World Media

'Pokemon Go' Gamers Are Banned From Locations For A Suitable Reason

Share

"It's a place of peace and prayer and reflection and it's just not appropriate to play the Pokemon game there, so we're asking those Pokemon hunters to go elsewhere", Kunich said. "But you can mention it to them that this is not where you play games".

For Valerie Janovic, a 19-year-old psychology major at Brandeis University, the game went too far when the image of a poison-gas-emitting pocket monster called "Koffing" was pictured near the U.S. Holocaust museum's exhibit on World War II gas chamber victims.

"Pokemon GO" has become a sensation following its release earlier this month, simultaneously generating intense interest from users even as it has sparked controversy due to both the privacy concerns and the presence of characters in locations deemed inappropriate.

The premise is simple: The player's digital avatar has to collect Pokemon, but to do so, the play has to explore the actual world as the virtual Pokemon world has been overlaid atop it using Google Maps data.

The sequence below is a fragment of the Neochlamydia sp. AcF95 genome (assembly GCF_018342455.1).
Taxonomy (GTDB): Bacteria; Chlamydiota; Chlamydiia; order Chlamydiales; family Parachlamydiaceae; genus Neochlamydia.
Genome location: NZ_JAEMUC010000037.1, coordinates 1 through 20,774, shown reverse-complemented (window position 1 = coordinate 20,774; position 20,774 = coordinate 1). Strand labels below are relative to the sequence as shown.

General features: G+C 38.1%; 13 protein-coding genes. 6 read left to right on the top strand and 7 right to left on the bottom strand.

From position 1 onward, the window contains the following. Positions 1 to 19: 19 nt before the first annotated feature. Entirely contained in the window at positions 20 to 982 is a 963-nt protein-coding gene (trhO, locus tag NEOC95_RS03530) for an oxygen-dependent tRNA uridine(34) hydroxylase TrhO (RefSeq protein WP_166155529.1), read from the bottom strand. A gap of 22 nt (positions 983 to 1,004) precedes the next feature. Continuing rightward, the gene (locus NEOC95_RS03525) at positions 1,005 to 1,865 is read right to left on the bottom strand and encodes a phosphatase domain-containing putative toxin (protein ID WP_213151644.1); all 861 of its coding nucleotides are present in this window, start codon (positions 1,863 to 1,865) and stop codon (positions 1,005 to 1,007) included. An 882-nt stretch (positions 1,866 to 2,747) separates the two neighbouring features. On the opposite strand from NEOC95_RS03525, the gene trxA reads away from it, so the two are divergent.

The L.A. National Cemetery also says they strongly prohibit using the app, telling us they don't allow any recreational activity.

Playing the game at the Holocaust museum and Auschwitz has brought a strong response on Twitter.

Other hallowed locations where players are hunting Pokemon include Auschwitz Museum, Poland, Washington's Vietnam Veterans Memorial, the Los Angeles Museum of the Holocaust, the 9/11 Memorial in New York City, and several other monuments in national parks.

Ryan Calo, a University of Washington law professor, said private property owners may adopt a "Pokemon No Go" policy and bar players from physically entering their building or grounds.

He wrote in a direct message to CNNMoney that creating Pokestops in memorials is "absolutely inappropriate".

He added that the makers of the game had already been contacted, and asked "not to allow the site of Auschwitz Memorial and other similar sites to be included in the game".

Will Site Removal Affect Game's Popularity?

While the allure of "catching 'em all" is indeed a real one for players, sensitive situations like these will arise.

But Samara Hutman, executive director at the Los Angeles Museum of the Holocaust, said the removal process appears to be swift. She said it took about an hour for the museum to be removed as a hotspot.

Share